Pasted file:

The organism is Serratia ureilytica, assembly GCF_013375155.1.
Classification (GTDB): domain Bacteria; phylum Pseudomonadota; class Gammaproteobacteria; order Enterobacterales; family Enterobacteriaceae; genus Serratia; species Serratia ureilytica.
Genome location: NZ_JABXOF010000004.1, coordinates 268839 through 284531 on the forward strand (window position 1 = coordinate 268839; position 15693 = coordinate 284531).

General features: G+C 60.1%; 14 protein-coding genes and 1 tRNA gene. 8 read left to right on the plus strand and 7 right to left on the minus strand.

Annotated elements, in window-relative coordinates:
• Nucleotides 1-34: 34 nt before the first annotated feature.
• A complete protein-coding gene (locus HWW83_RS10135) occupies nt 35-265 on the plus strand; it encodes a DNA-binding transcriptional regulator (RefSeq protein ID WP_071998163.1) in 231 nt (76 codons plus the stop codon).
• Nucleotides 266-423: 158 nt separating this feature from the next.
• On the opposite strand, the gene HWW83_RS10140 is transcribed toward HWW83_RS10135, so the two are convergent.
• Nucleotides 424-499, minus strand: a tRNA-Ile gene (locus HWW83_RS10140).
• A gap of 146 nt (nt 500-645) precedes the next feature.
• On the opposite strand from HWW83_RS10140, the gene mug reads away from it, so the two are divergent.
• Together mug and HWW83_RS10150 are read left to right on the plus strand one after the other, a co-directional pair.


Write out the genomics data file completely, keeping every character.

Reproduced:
The organism is Serratia ureilytica, assembly GCF_013375155.1.
Classification (GTDB): domain Bacteria; phylum Pseudomonadota; class Gammaproteobacteria; order Enterobacterales; family Enterobacteriaceae; genus Serratia; species Serratia ureilytica.
Genome location: NZ_JABXOF010000004.1, coordinates 268839 through 284531 on the forward strand (window position 1 = coordinate 268839; position 15693 = coordinate 284531).

General features: G+C 60.1%; 14 protein-coding genes and 1 tRNA gene. 8 read left to right on the plus strand and 7 right to left on the minus strand.

Annotated elements, in window-relative coordinates:
• Nucleotides 1-34: 34 nt before the first annotated feature.
• A complete protein-coding gene (locus HWW83_RS10135) occupies nt 35-265 on the plus strand; it encodes a DNA-binding transcriptional regulator (RefSeq protein ID WP_071998163.1) in 231 nt (76 codons plus the stop codon).
• Nucleotides 266-423: 158 nt separating this feature from the next.
• On the opposite strand, the gene HWW83_RS10140 is transcribed toward HWW83_RS10135, so the two are convergent.
• Nucleotides 424-499, minus strand: a tRNA-Ile gene (locus HWW83_RS10140).
• A gap of 146 nt (nt 500-645) precedes the next feature.
• On the opposite strand from HWW83_RS10140, the gene mug reads away from it, so the two are divergent.
• Together mug and HWW83_RS10150 are read left to right on the plus strand one after the other, a co-directional pair.